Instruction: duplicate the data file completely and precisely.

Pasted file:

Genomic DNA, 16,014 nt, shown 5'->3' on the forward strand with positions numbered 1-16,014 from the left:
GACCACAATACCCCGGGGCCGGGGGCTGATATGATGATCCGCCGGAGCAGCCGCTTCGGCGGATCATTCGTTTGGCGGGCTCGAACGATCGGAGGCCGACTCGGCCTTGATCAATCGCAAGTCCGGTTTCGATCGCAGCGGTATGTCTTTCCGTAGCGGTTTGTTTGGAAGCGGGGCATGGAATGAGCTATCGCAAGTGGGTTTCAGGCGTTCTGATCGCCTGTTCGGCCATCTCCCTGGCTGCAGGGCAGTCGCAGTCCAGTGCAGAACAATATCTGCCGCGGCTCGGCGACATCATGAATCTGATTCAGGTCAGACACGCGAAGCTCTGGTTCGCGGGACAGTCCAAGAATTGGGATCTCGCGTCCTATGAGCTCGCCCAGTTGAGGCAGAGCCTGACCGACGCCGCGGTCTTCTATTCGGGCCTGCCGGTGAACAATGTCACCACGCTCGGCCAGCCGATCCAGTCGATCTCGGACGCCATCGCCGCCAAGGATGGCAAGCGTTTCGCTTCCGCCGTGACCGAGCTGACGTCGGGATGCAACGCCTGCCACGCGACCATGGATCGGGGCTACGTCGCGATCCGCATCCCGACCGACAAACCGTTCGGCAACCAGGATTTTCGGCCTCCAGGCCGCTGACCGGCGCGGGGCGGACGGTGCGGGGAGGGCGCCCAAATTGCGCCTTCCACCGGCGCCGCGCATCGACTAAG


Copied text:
Genomic DNA, 16,014 nt, shown 5'->3' on the forward strand with positions numbered 1-16,014 from the left:
GACCACAATACCCCGGGGCCGGGGGCTGATATGATGATCCGCCGGAGCAGCCGCTTCGGCGGATCATTCGTTTGGCGGGCTCGAACGATCGGAGGCCGACTCGGCCTTGATCAATCGCAAGTCCGGTTTCGATCGCAGCGGTATGTCTTTCCGTAGCGGTTTGTTTGGAAGCGGGGCATGGAATGAGCTATCGCAAGTGGGTTTCAGGCGTTCTGATCGCCTGTTCGGCCATCTCCCTGGCTGCAGGGCAGTCGCAGTCCAGTGCAGAACAATATCTGCCGCGGCTCGGCGACATCATGAATCTGATTCAGGTCAGACACGCGAAGCTCTGGTTCGCGGGACAGTCCAAGAATTGGGATCTCGCGTCCTATGAGCTCGCCCAGTTGAGGCAGAGCCTGACCGACGCCGCGGTCTTCTATTCGGGCCTGCCGGTGAACAATGTCACCACGCTCGGCCAGCCGATCCAGTCGATCTCGGACGCCATCGCCGCCAAGGATGGCAAGCGTTTCGCTTCCGCCGTGACCGAGCTGACGTCGGGATGCAACGCCTGCCACGCGACCATGGATCGGGGCTACGTCGCGATCCGCATCCCGACCGACAAACCGTTCGGCAACCAGGATTTTCGGCCTCCAGGCCGCTGACCGGCGCGGGGCGGACGGTGCGGGGAGGGCGCCCAAATTGCGCCTTCCACCGGCGCCGCGCATCGACTAAG